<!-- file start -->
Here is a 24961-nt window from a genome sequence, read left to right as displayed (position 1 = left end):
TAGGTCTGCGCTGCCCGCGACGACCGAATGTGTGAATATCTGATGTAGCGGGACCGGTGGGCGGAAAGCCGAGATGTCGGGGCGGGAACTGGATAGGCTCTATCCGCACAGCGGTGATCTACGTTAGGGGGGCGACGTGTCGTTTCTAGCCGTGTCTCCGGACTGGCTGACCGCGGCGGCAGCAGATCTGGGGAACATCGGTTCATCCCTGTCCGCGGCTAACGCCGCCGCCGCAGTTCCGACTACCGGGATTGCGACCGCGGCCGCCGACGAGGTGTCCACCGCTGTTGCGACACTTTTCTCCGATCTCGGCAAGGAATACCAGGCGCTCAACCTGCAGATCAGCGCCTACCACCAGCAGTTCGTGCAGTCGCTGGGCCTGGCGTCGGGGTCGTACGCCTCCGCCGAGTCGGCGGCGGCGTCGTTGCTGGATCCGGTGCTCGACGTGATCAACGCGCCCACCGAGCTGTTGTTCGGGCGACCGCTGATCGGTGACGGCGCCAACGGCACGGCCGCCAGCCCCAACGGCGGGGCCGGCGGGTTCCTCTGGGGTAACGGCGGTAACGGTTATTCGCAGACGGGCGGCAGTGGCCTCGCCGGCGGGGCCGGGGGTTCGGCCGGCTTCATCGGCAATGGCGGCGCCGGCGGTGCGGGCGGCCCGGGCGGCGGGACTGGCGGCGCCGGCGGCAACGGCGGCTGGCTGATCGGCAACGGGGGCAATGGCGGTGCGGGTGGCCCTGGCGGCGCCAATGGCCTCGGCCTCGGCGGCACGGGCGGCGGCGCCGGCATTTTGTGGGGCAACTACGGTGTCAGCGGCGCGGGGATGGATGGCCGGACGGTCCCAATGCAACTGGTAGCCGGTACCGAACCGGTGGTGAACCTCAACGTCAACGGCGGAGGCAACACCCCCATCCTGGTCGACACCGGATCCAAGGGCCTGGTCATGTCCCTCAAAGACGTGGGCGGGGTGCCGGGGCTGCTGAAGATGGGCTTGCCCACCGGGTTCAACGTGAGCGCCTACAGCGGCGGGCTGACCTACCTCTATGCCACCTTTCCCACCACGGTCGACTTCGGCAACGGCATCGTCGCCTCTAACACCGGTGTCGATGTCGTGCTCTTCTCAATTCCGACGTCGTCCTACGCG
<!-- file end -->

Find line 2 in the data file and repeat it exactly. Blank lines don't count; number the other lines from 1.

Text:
TAGGTCTGCGCTGCCCGCGACGACCGAATGTGTGAATATCTGATGTAGCGGGACCGGTGGGCGGAAAGCCGAGATGTCGGGGCGGGAACTGGATAGGCTCTATCCGCACAGCGGTGATCTACGTTAGGGGGGCGACGTGTCGTTTCTAGCCGTGTCTCCGGACTGGCTGACCGCGGCGGCAGCAGATCTGGGGAACATCGGTTCATCCCTGTCCGCGGCTAACGCCGCCGCCGCAGTTCCGACTACCGGGATTGCGACCGCGGCCGCCGACGAGGTGTCCACCGCTGTTGCGACACTTTTCTCCGATCTCGGCAAGGAATACCAGGCGCTCAACCTGCAGATCAGCGCCTACCACCAGCAGTTCGTGCAGTCGCTGGGCCTGGCGTCGGGGTCGTACGCCTCCGCCGAGTCGGCGGCGGCGTCGTTGCTGGATCCGGTGCTCGACGTGATCAACGCGCCCACCGAGCTGTTGTTCGGGCGACCGCTGATCGGTGACGGCGCCAACGGCACGGCCGCCAGCCCCAACGGCGGGGCCGGCGGGTTCCTCTGGGGTAACGGCGGTAACGGTTATTCGCAGACGGGCGGCAGTGGCCTCGCCGGCGGGGCCGGGGGTTCGGCCGGCTTCATCGGCAATGGCGGCGCCGGCGGTGCGGGCGGCCCGGGCGGCGGGACTGGCGGCGCCGGCGGCAACGGCGGCTGGCTGATCGGCAACGGGGGCAATGGCGGTGCGGGTGGCCCTGGCGGCGCCAATGGCCTCGGCCTCGGCGGCACGGGCGGCGGCGCCGGCATTTTGTGGGGCAACTACGGTGTCAGCGGCGCGGGGATGGATGGCCGGACGGTCCCAATGCAACTGGTAGCCGGTACCGAACCGGTGGTGAACCTCAACGTCAACGGCGGAGGCAACACCCCCATCCTGGTCGACACCGGATCCAAGGGCCTGGTCATGTCCCTCAAAGACGTGGGCGGGGTGCCGGGGCTGCTGAAGATGGGCTTGCCCACCGGGTTCAACGTGAGCGCCTACAGCGGCGGGCTGACCTACCTCTATGCCACCTTTCCCACCACGGTCGACTTCGGCAACGGCATCGTCGCCTCTAACACCGGTGTCGATGTCGTGCTCTTCTCAATTCCGACGTCGTCCTACGCG